"Connecting Communities for COVID19 News" 10th May 2021

Isolation Tips
Covid-19: UK's minister for loneliness funds new plans to tackle isolation
Diana Barran, who is the third minister for loneliness in the United Kingdom since the portfolio was carved out in January 2018, has allocated £4 million to tackle the modern scourge of isolation and loneliness, as Covid-10 restrictions ease following a considerable decline in new viral infections. The Boris Johnson government said on Saturday that the fund would support a series of projects to bring people together. Officials said the amount would be shared among charity and community groups and grassroots organisations involved in tackling social isolation. Projects across England, include songwriting workshops in Devon, dance classes in Bedfordshire, and online chat services in Durham, are in the works.
As the Covid-19 crisis ebbs in the U.S., experts brace for some to experience psychological fallout
The end of the emergency phase of the pandemic is in sight in the United States, at least for now. But as the weight of the crisis is lifted, experts are also anticipating a long-term impact on people’s mental health. For some people, the feelings of anxiety and depression that emerged during the pandemic will resolve as routines resume — people go back to the office, social connections are reformed, the seeming danger of activities dissipates. But others will face new or worse mental health issues that persist or even appear down the road, a number that could be quite large given the magnitude of despair and disruption. That burden, however big, stands to put an even greater strain on an already stretched mental health system.
Hygiene Helpers
To mask or not to mask? With vaccines and new guidelines, the mask-faithful navigate a ‘weird gray area.’
When David Díaz went for a recent five-mile run in Iowa City, he took along a partner he has depended on for more than a year: his face mask. Díaz, 29, knew he did not have to. He’s fully vaccinated, and recent federal guidance says unmasked, outdoor exercise is safe. At first, he wore the mask around his neck. But after passing people one block later, he pulled it up — and then began wondering why. Was he posturing? Was he showing concern for others? Was he worried passersby would view him as an anti-masker? Was he actually being anti-science? “At what point are you doing more harm than good and letting fear or something rule your life?” Díaz, a data analytics consultant, said days later. “It’s still a thing I’m trying to work through.”
Fauci says face masks could become seasonal after Covid pandemic
White House chief medical advisor Dr. Anthony Fauci said Sunday that people may wear masks during certain seasons when respiratory illnesses are more prevalent. “We’ve had practically a non-existent flu season this year [...],“Fauci said. His comments come less than a month after the Biden administration announced a relaxation of federal guidance on wearing masks outdoors.
Covid-19: HSE advises people to wear face masks as restrictions ease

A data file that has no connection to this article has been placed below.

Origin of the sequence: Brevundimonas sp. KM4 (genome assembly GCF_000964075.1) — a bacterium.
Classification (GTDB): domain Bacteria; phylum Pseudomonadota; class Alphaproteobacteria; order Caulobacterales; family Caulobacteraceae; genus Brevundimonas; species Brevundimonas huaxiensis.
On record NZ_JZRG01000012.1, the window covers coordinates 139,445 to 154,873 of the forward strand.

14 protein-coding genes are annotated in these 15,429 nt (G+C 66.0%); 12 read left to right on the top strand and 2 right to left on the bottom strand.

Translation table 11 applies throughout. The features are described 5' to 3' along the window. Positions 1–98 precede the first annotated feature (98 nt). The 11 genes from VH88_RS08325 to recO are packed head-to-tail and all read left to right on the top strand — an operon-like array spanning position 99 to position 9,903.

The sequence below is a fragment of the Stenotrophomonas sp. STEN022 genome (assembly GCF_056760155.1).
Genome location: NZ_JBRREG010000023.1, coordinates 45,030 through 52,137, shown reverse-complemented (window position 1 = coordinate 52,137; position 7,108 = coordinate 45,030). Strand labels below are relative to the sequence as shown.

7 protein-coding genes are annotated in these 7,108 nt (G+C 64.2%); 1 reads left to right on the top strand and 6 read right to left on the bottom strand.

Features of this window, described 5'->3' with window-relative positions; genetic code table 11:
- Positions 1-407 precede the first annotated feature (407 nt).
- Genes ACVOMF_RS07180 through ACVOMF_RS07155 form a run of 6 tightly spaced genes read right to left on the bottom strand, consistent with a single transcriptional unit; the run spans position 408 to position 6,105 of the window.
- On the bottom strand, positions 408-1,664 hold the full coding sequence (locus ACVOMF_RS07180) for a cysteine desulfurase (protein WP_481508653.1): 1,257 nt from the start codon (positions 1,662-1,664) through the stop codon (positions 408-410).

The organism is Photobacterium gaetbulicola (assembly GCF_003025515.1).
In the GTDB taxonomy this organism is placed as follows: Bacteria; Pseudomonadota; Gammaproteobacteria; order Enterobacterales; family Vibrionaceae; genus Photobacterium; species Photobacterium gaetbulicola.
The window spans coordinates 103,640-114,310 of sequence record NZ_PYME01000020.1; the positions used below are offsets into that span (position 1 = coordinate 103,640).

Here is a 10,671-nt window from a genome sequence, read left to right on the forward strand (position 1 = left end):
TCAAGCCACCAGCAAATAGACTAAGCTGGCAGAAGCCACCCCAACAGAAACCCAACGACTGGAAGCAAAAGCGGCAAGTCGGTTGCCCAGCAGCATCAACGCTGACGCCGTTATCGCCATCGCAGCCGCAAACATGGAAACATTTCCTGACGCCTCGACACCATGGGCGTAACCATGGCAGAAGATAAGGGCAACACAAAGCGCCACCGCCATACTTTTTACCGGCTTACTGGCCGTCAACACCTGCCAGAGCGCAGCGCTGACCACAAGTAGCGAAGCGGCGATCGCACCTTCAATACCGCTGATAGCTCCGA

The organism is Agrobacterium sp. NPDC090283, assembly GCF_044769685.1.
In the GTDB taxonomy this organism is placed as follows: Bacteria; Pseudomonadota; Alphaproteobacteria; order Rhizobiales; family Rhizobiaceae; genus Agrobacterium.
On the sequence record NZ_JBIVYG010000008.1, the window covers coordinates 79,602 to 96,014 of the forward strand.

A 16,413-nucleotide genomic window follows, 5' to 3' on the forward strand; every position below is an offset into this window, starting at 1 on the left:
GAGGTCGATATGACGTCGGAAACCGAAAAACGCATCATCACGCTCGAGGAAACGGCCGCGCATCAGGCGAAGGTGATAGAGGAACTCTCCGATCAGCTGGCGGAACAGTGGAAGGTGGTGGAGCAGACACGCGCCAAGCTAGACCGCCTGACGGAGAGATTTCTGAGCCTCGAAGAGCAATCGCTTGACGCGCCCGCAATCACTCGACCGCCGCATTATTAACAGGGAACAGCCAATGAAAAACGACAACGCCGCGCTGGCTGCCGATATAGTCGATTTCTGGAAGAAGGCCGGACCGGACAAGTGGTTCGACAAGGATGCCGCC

Families have been advised to maintain social distancing and to wear masks when meeting after Covid-19 restrictions are eased next week. The so-called “vaccine bonus” will see fully vaccinated people from up to three households permitted to mix indoors from Monday. The same will also apply to those who received a first AstraZeneca shot more than four weeks ago and to people who have had a PCR test confirmed infection in the past six months. These groups can also meet indoors with unvaccinated people from another household, provided they are not at risk of severe illness. The measures aim to benefit older people and those with health conditions who have had to spend lengthy periods cocooning since the pandemic began.
Covid-19: Vaccines will be tested against variants of concern after £29m funding boost from UK government
The efficacy of different covid-19 vaccines against variants of concern, including those first identified in the UK and South Africa, will be assessed by Public Health England after a funding boost from the government. The UK government’s Vaccine Taskforce has announced £29.3m (€34m; $40.8m) in extra funding for new facilities at Porton Down in Wiltshire, which will increase the site’s capacity for testing variant samples from 1500 to 3000 a week. This is on top of a £19.7m investment approved last September to increase capacity for clinical testing of vaccines. The government has said that the Porton Down facilities will also be used for work to update existing vaccines to specifically target variants. Data are currently limited on the efficacy of vaccines against SARS-CoV-2 variants, as many of the earlier vaccine trials were carried out before these variants emerged.
Covid-19: Africa scrambles to increase genomic testing capacity as variants spread
African countries are struggling to bolster genomic sequencing as SARS-CoV-2 variants spread on the continent, reports Abdullahi Tsanni As the world entered 2021, the covid-19 pandemic began a new phase, one dominated by worries over emerging variants. But the way of detecting these threats has not been standardised—even in the UK, where genomic sequencing is relatively frequent, only 5-10% of covid-19 positive cases were being sequenced at the start of the year. The spotlight on sequencing has highlighted inequalities in global capacity. Many countries in Africa do not perform sequencing themselves, and those that do only do so on a small scale. Genomic sequencing requires expertise, machinery, software, reagents, and funding. Over the past year, as African countries grappled with scaling up basic testing capacity for covid-19, it hasn’t been a high priority. But as variants such as B.1.351—first identified in South Africa and which now accounts for some 90% of the country’s covid-19 cases—led to growing concern, there are worries that the lack of sequencing capacity will leave the continent unable to spot and stop variant outbreaks before they fuel a new wave of infections.
Community Activities
Vlad the vaccinator: Dracula's castle lures visitors with COVID-19 jabs